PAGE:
Originally written by Bryan Callahan for Impatient Optimists.

How to Survive a Plague is a film that documents the story of two coalitions—ACT UP and TAG—whose activism and innovation turned AIDS from a death sentence into a manageable condition. With unfettered access to a treasure trove of never-before-seen archival footage from the 1980s and ’90s, filmmaker David France puts the viewer smack in the middle of the controversial actions, the heated meetings, the heartbreaking failures, and the exultant breakthroughs of heroes in the making. Mr. France spoke with us at the International AIDS Conference about why he made the film. Following is a summary of the interview.

If you want to talk with David France and AIDS activist Peter Staley, join them for a Google+ hangout on December 3 at 8:00 PM EST.

You have covered AIDS as a journalist for decades. What motivated you to make a film of the fight for effective HIV treatment?  

I made How to Survive a Plague because I believed that we have failed to document an important and heroic chapter in the history of AIDS in America. We forgot how a group of AIDS activists fundamentally changed the way that people everywhere advocate for their health.

A lot of people look back at the early years of AIDS as a time of horror and tragedy. But as anyone who lived on the frontlines of the epidemic in the 1980s and 1990s can tell you, it was also a time when a core group of committed activists – patients, advocates, scientists, and regulators alike — came together and launched a successful revolution. It was a revolution that saw patients stand up and demand a direct role in decision-making at every level. Patients refused to let researchers meet behind closed doors at the National Institutes of Health. They demanded a seat at the table, and they got one.

I thought that other storytellers had focused exclusively on the negatives of the early AIDS epidemic and hadn’t told the story of what a few dedicated young gay men and women and their allies achieved. These activists pushed their government and the healthcare industry and researchers to respond, and it resulted in the discovery of effective treatments for HIV in just a few years of collaboration.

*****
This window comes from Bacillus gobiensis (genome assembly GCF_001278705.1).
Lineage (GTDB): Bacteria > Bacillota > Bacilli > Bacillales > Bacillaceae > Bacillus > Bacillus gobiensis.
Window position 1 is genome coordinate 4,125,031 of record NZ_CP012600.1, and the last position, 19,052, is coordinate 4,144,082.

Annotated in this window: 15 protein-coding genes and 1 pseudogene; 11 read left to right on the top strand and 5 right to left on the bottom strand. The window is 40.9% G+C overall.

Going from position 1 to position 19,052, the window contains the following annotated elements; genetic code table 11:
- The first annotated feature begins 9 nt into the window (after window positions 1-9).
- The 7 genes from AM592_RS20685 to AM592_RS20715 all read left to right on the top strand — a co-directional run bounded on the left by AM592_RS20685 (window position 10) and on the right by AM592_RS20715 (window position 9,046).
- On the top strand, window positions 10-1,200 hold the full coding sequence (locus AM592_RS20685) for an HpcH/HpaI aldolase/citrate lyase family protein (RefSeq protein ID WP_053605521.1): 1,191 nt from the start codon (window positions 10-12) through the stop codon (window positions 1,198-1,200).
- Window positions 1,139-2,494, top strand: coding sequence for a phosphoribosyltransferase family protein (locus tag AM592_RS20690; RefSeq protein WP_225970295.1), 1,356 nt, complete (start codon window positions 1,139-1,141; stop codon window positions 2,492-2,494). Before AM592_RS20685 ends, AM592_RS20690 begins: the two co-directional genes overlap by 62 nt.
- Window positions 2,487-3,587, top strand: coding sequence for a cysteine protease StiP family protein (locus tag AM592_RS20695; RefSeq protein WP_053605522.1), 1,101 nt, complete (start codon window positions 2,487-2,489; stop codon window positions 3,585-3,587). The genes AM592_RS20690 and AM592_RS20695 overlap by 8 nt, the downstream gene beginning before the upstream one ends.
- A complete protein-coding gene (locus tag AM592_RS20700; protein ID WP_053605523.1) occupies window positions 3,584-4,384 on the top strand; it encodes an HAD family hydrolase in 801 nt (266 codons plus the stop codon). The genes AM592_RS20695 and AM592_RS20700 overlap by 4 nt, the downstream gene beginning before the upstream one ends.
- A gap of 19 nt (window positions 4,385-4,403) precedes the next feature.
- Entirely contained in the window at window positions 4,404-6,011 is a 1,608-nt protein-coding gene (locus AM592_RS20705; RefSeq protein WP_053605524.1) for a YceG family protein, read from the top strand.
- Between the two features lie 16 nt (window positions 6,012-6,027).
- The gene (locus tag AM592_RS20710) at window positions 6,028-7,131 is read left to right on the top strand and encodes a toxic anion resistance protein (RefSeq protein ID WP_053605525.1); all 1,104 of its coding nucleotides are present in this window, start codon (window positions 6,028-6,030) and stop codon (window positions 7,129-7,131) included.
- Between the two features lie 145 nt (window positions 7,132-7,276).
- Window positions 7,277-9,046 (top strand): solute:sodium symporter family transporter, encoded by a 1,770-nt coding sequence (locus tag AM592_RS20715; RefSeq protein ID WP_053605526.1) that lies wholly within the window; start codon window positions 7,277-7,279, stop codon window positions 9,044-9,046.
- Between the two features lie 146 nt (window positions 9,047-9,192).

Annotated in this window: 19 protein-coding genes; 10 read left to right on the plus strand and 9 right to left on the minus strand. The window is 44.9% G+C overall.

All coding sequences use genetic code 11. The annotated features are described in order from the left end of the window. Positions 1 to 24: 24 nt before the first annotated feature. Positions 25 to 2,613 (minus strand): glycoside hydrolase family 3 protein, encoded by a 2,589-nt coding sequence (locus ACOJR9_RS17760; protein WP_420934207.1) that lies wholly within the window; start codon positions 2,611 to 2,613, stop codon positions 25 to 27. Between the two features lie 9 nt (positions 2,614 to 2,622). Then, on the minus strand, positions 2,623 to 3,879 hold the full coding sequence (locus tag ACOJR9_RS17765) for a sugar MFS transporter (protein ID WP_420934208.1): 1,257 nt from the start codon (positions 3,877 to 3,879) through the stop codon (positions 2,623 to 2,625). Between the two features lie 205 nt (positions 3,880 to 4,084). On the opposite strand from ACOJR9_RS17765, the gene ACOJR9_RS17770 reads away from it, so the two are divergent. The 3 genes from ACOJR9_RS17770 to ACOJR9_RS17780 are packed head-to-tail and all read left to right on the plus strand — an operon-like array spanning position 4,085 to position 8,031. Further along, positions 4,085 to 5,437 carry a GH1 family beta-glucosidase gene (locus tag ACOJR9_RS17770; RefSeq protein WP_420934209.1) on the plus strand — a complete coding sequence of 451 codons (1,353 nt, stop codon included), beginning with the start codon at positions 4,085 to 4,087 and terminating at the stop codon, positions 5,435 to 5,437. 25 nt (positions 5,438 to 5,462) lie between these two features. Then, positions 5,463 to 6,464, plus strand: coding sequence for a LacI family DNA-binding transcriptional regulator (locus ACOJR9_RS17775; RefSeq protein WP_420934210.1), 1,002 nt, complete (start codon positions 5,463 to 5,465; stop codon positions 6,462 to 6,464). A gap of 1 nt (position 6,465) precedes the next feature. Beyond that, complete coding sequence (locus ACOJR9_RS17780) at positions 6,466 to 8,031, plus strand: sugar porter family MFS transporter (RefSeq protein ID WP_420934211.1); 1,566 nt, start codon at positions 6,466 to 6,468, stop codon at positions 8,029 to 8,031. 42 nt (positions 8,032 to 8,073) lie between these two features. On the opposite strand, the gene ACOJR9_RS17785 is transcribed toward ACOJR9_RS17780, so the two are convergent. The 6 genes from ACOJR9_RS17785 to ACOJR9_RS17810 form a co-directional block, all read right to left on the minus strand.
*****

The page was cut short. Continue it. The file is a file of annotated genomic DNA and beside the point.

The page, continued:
As someone who chronicled the early history of AIDS, was the discovery of effective HIV treatment in 1996 an unforgettable moment?  

Absolutely. I remember exactly where I was when I learned the news. I remember the way the sun looked in the sky that morning, and the way it felt to finally have hope after 15 long, long years. But still, it was a really hard thing to celebrate at the time. We didn’t know whether these new treatments would turn out to be effective. We didn’t really know how to handle the news. There were concerns that the pills would make people sick, that the side effects would be too severe, that the positive benefits wouldn’t last. People were holding their breath, trying to figure out exactly what to do next.

What are some of the lasting achievements of the AIDS advocacy movement?

They forged an effective and incredibly productive dialogue among patients, advocates, and doctors. That dialogue fueled research. It humanized people with AIDS, broke down stigma and empowered advocates with the knowledge they needed to demand action. It helped advocates push our government to accelerate funding for basic research and clinical trials. It created a healthcare system that is actually responsive to patients.

We learned early on that the only way to sustain positive momentum was to raise our voices while also building constructive relationships with people in government agencies and other key organizations. We were successful because we recognized the importance of working both outside and inside the system.

What do you hope your film’s legacy will be? 

I want people to look at the accomplishments of AIDS activism and recognize that it created a legacy as meaningful and powerful as the Civil Rights Movement. Like the Civil Rights Movement, it created a legacy that we can all embrace and celebrate as humans. It left behind notions of patients’ rights and the right to health that have benefited all of us. I want the AIDS movement to take its rightful place in the history of social movements that have transformed the way we live and the rights that we enjoy.

How can all of us play a part in ending AIDS?

I think we have to stay optimistic, and we have plenty of reasons to be optimistic that we can end AIDS. I also think that we need to remember just how much it cost – in human lives – to get those drugs. When we do that, it can inspire us to keep going and to recognize that we can overcome any challenge.